Cairo: The trial of Egypt's former President Hosni Mubarak, who has been accused of corruption and ordering the killing of protesters during the uprising which ousted him in February, resumed on Wednesday after a delay of three months.

As the ailing 83-year-old former dictator returned to court wheeled in on a stretcher, a small crowd -- of both his supporters and opponents gathered outside the court.

Dressed in white and covered with a blanket, Mubarak was wheeled out of an ambulance on a stretcher, footage on the state television showed.

A heavy security cover of as many as 5,000 policemen was thrown in to secure the proceedings held at a police academy on the outskirts of the capital, a channel reported.

Mubarak's lawyers asked for the inventory of arms delivered to the Ministry of Interior for the past four years. They claim the weapons used to kill the protesters were not from the Ministry in the first place.

They also touched upon recent incidents of violence in Cairo's downtown area as a means to indicate that thugs and outlaws were organizing the protests and not peaceful Egyptians.

A high-profile witness scheduled to appear in court is chief of staff Lieutenant General Sami Hafez Anan, the second- highest ranking official in the ruling military council.

Prosecuting lawyers also asked for Mostafa Abdel Nabi, the former head of the National Security Authority, and Major General Hamdi Badeen, head of the military police, to appear as witnesses.

The judge gave no response to the demands before calling the session to a close. He set January 2 for the court to reconvene, the report said.

Mubarak is being tried on allegations that he ordered the shooting of peaceful pro-democracy protesters while trying to suppress the 18-day mass uprising that eventually ousted him.

He faces death penalty if found to have been complicit in the killings of over 800 protesters. So far most of the testimonies, including from police officers, have distanced the former president from any orders to shoot at the protesters, and the families of the victims have naturally been dissatisfied.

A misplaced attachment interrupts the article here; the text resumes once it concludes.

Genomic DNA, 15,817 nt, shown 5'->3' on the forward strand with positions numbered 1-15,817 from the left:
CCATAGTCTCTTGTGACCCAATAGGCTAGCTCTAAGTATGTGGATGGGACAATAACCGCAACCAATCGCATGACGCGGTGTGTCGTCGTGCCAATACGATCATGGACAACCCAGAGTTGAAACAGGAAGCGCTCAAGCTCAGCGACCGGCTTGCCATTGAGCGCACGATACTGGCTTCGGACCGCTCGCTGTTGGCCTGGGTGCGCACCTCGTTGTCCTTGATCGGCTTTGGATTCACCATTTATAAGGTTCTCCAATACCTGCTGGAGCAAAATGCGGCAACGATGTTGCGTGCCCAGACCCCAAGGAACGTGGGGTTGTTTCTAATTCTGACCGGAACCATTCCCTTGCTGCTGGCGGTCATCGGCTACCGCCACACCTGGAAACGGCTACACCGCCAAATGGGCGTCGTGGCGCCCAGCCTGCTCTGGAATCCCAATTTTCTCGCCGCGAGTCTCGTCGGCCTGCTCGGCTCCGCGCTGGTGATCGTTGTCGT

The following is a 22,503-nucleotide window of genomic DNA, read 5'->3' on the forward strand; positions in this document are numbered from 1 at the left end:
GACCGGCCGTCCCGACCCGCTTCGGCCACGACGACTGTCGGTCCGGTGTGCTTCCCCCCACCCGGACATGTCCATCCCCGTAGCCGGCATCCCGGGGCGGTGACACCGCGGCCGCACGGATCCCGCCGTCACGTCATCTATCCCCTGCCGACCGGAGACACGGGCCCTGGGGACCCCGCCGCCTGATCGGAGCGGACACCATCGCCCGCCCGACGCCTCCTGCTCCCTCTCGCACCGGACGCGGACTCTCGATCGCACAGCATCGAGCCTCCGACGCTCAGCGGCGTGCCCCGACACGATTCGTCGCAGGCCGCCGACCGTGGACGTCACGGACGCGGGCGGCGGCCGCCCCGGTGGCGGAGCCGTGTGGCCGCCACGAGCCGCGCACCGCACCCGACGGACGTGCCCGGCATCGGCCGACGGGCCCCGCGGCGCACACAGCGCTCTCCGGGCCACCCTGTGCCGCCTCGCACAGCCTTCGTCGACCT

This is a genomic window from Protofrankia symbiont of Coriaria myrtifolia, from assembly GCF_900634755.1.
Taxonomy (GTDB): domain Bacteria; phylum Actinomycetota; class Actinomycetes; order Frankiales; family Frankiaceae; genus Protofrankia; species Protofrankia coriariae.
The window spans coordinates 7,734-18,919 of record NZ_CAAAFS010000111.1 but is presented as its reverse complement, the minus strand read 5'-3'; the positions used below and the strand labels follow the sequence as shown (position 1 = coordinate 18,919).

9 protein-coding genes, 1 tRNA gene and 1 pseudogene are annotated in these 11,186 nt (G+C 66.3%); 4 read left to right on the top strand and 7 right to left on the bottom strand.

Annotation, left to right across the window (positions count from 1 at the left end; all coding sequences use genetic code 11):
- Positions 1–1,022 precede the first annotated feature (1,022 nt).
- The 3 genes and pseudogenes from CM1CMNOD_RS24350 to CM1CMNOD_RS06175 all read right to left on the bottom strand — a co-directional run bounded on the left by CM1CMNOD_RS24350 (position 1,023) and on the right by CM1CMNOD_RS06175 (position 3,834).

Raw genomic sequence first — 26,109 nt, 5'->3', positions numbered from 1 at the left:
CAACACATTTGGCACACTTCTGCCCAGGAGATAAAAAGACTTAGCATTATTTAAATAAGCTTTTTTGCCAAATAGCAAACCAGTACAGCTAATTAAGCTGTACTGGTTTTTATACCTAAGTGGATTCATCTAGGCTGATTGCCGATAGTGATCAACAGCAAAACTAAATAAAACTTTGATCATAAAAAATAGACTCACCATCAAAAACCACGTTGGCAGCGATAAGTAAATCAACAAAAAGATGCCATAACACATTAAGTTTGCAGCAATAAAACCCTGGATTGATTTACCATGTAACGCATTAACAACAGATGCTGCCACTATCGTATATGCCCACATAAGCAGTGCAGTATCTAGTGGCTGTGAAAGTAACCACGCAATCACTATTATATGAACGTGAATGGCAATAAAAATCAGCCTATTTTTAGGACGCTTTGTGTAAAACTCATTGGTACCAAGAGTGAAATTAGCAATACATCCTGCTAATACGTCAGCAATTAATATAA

While a few supporters of the deposed president assembled outside the premises holding his posters, families of victims who lost their lives during the 18-day uprising felt that the trial "is a sham and the gang (regime) still rules".

One of the lawyers for families of dead protesters, Sayed Fathi, said he had no doubt Mubarak was responsible.

"But what is proven and certain is that Mubarak knew that there were people being killed and injured on the streets of Cairo from January 25th on and he had the power to stop those events. And he could have stopped the killing and firing of live bullets on protesters but he did not do so," he said.

Some have expressed doubts about the availability of material evidence since the trial only started six months after Mubarak stepped down.

But another lawyer also representing families of those killed in the demonstrations - Ashraf Adnan - said he feared this was turning into a show trial rather a serious judicial process.

"I am not expecting any big results of this process. It seems like a show for me, because there is no evidences in this case. The only one material evidence have been destroyed," he said.

An official paper quoted judicial sources as saying that a verdict is expected before the March 31 next year.

While the trial hogged the headlines before it was adjourned, the last three months have seen a number of other developments that have overshadowed it. The country has witnessed renewed protests against the ruling military as well as the beginning of parliamentary elections that has been dominated by Islamists group Muslim Brotherhood.

The trial was adjourned earlier when lawyers representing the victims asked that presiding judge Ahmed Refaat be replaced, a request that was subsequently rejected on December 7.

Lawyer Yussri Abdel Razek, who heads the defence committee for Mubarak said on Tuesday he had obtained "new documents that will prove Mubarak's innocence".

Mubarak, who is in custody in a Cairo military hospital, also faces charges of corruption, together with his two sons Alaa and Gamal. Mubarak's interior minister, Habib al-Adly, and six security chiefs are also on trial.

Mubarak's first hearing on August 3 was broadcast live on television, but the judge later ordered a media black out.

In the last hearing in September, Field Marshal Hussein Tantawi, who heads Egypt's ruling military council, gave his testimony bereft of any cameras.

Tantawi followed the country's former spy chief and vice president Omar Suleiman in testifying in the case.